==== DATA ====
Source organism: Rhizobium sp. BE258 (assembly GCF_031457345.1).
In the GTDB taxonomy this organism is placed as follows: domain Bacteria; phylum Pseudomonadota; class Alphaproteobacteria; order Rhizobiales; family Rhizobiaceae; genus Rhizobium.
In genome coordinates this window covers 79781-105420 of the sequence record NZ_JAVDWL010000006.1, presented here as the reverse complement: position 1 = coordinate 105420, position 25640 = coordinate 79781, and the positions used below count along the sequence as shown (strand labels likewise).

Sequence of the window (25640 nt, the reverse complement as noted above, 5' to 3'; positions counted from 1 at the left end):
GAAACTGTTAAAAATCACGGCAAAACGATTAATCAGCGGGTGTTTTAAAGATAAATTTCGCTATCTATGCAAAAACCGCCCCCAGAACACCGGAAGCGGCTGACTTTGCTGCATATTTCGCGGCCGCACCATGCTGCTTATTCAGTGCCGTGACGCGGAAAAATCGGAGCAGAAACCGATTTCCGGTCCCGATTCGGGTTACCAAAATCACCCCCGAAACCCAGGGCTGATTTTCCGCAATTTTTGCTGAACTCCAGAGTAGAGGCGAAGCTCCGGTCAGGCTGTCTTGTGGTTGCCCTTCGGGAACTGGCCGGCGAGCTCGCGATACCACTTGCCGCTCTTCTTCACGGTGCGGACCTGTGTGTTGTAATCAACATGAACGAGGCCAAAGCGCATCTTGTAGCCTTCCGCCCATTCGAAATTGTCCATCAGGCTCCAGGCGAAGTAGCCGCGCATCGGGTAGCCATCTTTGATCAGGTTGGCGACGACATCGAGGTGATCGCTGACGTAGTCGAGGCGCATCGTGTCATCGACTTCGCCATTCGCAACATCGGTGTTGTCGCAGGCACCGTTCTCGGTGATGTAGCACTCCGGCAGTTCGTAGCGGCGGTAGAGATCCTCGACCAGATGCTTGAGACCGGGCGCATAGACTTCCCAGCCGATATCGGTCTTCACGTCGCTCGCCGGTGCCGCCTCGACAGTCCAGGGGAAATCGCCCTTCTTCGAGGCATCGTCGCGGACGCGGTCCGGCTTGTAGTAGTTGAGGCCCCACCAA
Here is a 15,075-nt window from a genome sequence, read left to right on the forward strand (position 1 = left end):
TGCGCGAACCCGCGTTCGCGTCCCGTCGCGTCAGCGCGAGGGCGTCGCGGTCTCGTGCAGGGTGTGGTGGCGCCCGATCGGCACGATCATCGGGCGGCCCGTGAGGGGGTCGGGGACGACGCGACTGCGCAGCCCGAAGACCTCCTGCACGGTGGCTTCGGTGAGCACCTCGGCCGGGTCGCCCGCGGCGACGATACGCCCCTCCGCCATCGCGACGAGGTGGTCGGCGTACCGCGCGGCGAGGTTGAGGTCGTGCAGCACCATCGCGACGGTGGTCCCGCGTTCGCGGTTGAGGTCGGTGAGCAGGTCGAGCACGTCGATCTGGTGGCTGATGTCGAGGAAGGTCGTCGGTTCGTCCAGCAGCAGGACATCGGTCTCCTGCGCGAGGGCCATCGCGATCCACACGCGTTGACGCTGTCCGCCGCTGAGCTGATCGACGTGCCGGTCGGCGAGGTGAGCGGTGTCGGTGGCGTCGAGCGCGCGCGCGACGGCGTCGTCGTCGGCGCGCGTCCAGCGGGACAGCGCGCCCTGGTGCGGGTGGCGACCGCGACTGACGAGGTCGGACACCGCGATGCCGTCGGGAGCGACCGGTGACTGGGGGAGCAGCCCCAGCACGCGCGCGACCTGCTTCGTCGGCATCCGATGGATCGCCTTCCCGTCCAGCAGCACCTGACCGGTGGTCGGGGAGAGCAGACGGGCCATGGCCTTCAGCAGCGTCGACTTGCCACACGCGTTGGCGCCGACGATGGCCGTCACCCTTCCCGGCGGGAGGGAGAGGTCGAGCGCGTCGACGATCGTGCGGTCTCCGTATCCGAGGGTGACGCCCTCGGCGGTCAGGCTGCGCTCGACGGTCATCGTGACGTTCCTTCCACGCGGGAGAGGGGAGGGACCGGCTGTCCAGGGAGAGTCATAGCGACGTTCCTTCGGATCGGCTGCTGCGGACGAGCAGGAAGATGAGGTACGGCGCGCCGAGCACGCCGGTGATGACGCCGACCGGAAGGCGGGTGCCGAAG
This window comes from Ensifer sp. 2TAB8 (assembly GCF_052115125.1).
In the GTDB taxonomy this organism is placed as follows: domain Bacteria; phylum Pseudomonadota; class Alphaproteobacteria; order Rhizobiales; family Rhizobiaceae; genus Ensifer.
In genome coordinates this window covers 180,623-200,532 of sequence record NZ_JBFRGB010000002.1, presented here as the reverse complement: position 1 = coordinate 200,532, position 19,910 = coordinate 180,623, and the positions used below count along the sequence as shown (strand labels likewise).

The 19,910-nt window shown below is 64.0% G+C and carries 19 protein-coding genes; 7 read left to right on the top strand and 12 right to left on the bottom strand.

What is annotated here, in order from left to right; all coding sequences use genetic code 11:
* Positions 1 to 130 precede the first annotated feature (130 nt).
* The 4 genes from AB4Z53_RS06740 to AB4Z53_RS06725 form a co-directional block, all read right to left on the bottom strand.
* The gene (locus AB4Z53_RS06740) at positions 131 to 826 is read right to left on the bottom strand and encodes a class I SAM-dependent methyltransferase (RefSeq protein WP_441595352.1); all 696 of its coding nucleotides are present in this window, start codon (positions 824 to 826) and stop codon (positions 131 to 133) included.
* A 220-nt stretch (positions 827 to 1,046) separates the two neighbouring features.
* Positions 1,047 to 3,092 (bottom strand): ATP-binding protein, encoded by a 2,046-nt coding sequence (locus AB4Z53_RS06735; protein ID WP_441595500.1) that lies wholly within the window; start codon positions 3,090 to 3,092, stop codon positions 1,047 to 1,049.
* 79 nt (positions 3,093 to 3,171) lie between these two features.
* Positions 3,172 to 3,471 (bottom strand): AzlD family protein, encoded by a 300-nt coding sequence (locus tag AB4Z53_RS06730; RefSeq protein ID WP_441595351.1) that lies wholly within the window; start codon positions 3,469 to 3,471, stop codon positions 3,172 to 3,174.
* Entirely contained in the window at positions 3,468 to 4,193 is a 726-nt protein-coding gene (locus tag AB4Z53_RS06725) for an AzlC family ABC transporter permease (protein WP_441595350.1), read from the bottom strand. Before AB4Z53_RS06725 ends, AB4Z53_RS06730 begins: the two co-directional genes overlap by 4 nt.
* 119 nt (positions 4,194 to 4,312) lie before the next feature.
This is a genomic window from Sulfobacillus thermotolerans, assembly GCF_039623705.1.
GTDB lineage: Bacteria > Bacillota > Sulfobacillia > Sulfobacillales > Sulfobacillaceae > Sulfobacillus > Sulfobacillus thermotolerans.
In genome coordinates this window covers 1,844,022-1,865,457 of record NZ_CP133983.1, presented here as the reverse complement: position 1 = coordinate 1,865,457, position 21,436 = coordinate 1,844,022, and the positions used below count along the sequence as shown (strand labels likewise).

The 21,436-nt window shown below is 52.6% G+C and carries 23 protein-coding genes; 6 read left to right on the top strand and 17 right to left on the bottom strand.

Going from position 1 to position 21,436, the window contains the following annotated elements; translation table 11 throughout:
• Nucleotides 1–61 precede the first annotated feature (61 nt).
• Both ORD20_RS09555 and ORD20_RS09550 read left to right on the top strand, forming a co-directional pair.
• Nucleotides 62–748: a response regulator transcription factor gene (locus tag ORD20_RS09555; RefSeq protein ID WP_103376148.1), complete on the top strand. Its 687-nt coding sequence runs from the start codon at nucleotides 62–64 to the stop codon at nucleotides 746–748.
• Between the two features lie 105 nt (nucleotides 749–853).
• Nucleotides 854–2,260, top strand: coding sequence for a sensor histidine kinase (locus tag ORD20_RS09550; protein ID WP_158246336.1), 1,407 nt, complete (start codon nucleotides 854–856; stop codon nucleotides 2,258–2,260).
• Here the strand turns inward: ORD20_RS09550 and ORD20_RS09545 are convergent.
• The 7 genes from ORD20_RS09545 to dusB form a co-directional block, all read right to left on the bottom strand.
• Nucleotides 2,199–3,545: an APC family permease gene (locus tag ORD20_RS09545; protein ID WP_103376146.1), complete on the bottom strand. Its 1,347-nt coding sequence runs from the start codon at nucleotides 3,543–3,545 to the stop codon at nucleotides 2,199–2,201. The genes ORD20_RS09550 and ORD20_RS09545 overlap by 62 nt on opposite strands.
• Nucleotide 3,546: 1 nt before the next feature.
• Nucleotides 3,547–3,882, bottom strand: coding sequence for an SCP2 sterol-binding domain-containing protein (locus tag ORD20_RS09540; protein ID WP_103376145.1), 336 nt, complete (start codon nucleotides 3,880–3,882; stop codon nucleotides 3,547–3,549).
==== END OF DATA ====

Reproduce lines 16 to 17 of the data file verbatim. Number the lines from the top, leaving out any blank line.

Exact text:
* A 220-nt stretch (positions 827 to 1,046) separates the two neighbouring features.
* Positions 1,047 to 3,092 (bottom strand): ATP-binding protein, encoded by a 2,046-nt coding sequence (locus AB4Z53_RS06735; protein ID WP_441595500.1) that lies wholly within the window; start codon positions 3,090 to 3,092, stop codon positions 1,047 to 1,049.